These Stunning Olympic Medals Are Made Out Of Recycled Mobile Phones And Electronics
Back in February 2017, Japan announced that it would be making its Tokyo 2020 Olympics medals out of recycled electronics.
With one year left to the international sporting event, the final product of that pledge has been revealed.
The medals were unveiled on Wednesday 24 July, by the Tokyo Organizing Committee of the Olympic and Paralympic Games as part of the '1 Year to Go!' ceremony.
In a statement on the official Tokyo 2020 website, the committee said, "100% of the metals required to manufacture the approximately 5,000 gold, silver, and bronze medals have been extracted from small electronic devices that were contributed from people all over Japan."
All winning athletes will be awarded these medals made of recycled metals.
Small electronic devices - such as used mobile phones - were collected over two years from April 2017 to March 2019 in order to create the medals
In total, 1,621 municipal authorities across Japan managed to collect approximately 78,985 tonnes of used small electronic devices, including mobile phones.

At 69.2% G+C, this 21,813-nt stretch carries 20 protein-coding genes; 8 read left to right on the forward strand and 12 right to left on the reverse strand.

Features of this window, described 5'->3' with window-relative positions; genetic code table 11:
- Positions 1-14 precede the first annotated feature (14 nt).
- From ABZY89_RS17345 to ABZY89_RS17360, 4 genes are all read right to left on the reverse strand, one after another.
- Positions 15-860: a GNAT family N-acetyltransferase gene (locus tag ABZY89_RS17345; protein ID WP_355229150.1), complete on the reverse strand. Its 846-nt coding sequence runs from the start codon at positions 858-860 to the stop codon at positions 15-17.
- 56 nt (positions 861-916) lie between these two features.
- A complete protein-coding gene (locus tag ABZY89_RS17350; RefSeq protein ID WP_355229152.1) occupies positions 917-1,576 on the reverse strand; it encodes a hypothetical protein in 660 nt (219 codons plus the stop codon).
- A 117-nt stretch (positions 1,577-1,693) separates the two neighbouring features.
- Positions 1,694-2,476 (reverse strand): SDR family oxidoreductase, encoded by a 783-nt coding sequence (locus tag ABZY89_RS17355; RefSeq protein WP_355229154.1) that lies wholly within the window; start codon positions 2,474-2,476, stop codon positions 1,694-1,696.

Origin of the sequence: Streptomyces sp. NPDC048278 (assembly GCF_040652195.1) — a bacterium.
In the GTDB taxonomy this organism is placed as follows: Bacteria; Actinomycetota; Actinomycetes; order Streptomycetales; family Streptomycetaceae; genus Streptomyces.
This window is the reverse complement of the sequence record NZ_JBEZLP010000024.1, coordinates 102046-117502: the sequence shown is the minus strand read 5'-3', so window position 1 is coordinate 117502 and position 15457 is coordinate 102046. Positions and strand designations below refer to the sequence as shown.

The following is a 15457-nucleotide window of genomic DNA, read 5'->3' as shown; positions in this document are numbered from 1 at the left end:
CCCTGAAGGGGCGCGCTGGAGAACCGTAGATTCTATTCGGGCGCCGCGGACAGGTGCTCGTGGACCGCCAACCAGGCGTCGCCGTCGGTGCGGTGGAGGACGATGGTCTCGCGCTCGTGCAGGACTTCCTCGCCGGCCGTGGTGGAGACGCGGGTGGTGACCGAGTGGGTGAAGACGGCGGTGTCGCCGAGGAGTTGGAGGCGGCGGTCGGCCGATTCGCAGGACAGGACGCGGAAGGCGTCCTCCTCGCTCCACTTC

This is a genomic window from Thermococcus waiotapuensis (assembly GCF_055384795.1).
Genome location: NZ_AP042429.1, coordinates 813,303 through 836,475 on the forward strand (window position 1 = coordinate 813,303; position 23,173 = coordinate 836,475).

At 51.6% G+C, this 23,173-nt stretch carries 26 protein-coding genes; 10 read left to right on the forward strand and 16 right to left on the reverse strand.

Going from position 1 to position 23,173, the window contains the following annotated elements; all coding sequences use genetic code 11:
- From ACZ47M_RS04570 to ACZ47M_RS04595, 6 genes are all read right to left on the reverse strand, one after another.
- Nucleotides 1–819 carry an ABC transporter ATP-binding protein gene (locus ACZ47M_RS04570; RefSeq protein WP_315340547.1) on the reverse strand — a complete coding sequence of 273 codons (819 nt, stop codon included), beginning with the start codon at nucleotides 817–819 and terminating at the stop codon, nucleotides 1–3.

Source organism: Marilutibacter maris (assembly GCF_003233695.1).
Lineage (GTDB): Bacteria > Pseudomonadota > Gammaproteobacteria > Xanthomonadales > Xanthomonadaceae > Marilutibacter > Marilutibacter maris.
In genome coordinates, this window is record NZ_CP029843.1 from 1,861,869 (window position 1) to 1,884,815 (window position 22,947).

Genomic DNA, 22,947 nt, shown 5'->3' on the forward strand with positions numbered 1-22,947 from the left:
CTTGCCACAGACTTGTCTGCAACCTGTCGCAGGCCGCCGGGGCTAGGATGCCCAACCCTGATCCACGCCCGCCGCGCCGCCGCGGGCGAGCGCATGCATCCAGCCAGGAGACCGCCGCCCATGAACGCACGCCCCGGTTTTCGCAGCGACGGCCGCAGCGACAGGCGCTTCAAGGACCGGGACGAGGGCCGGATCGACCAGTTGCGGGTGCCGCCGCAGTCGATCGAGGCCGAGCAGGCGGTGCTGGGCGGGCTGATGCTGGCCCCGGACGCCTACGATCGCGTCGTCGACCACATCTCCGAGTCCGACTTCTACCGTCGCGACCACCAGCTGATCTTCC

Meanwhile, mobile phone operator NTT docomo managed to collect 6.21 million used mobile phones through its shops across Japan.
These recycled devices were then dismantled, extracted, refined, and smelted into approximately:
- 32kg of gold,
- 3,500 kg of silver, and
- 2,200kg of bronze.
"We are grateful for everyone's cooperation to this project. We hope that our project to recycle small consumer electronics and our efforts to contribute to an environmentally friendly and sustainable society will become a legacy of the Tokyo 2020 Games."
Additionally, the ribbons of the medals will be made from chemically recycled polyester fibres that produce less carbon dioxide
"Chemically recycled polyester fibres that produce less CO2 during their manufacturing process are used; these allow the ribbons to incorporate the Tokyo 2020 core graphic colours and to be extremely durable at the same time," a separate statement explained.
The ribbon will also use a modern interpretation of traditional Japanese design motifs found in 'ichimatsu moyo' (harmonised chequered patterns) and 'kasane no irome' (traditional kimono layering techniques).
Meanwhile, Japanese artists are turning world flags into anime characters to promote the Tokyo 2020 Olympics: